Living in the Roof

Since this all started, I haven’t seen heads or tails of the raccoon that lives under the shingling of my neighbor’s roof. In winter I occasionally sighted him, a dark shape travelling against an unlit alleyway- or slowly emerging from where the gutter had come loose and swung in the wind. My chances were better the later it became, until under nautical twilight I happened to notice him returning to the burrow. The temperature was below freezing. It was January. I had just turned twenty-five.

But that was months ago. Since then, my apartment is growing overly familiar. The dust I cleaned from my computer fans replaced again and again. I can’t figure out where it drifts in from. I’ve been seeking its progenitor beneath the bed among discarded dryer sheets and used tissues common among the living quarters of the masculine persuasion. But it keeps coming, as if every fiber of the carpet I hauled in from my old college dorm room were expressing the half-life of cotton.

Our conversations are getting overly familiar as well. Your little room down the hall, in which you say you can’t sleep if the heat is turned on because the radiator gurgles and churns liquid like guts. You have become the second person in all my writing. It’s because you have to be. You’re the only person I’ve seen heads or tails of since we locked the door.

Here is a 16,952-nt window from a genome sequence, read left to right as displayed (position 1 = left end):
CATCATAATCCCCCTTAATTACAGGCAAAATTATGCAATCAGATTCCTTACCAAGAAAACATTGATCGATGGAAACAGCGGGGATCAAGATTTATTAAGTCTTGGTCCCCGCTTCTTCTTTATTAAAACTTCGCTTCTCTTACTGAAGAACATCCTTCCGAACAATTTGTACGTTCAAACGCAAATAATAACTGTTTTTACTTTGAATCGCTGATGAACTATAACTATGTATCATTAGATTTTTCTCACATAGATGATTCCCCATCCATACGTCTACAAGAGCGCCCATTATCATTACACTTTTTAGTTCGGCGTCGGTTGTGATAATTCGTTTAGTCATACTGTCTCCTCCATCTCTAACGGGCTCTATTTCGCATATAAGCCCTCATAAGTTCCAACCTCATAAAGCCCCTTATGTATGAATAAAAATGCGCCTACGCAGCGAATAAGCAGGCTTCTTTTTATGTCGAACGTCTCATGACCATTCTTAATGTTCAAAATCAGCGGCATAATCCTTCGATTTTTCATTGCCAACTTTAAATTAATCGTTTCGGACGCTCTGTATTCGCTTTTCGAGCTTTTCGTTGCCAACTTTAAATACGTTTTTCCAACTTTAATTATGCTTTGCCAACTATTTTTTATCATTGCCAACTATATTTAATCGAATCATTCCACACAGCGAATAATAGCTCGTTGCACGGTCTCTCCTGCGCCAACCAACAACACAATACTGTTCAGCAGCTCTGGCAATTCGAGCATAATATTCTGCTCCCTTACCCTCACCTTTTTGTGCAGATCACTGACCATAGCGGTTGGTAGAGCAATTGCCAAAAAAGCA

I’ve been eating canned food and thinking myself a lost member of Franklin’s northern folly. “If I don’t leave this ship, nothing can hurt me.” But we need things to sustain ourselves. Our bodies know this, as does all alien biology. I am rationing. I am sharpening an axe in case someone comes in. I couldn’t get a gun in time before they shut all the stores.

I’m drinking whiskey and taking vitamin C tabs to stave off what I fear could be scurvy. It’s all in my head. These things usually are. Like the blood that leaked into my spinal fluid when I was a teenager, and which blinded me in my left eye, I’m dreaming up dreams that come in from a switched-off radio set. It’s amazing the dreams you make up when you lay in bed and wonder if your lungs will decay like the rest. I’m ready to fill a bug out bag and head out to the Berkshires. I’m ready to bash someone’s fucking skull in.

But none of that will happen. I’m just sweating in bed. It’s three in the afternoon and I keep forgetting to shower. I think I’ve found where the dust is coming from. I fall asleep among the familiar smell of stale bed sheets and perspiration. When I come to, the sun has set.  I’d been thinking of R. J. MacReady drinking out of a bottle that could be whiskey or could be gasoline. “Why don’t we just, wait here for a little while… see what happens.” It could already be inside us. None of us will know for two whole weeks. Outside I think I hear a call from the adjacent rooftop. I knew you’d come back for me. A scamper- A car alarm- A trash can tipped into the street. Yes indeed. These are the days of high adventure, just not for me.


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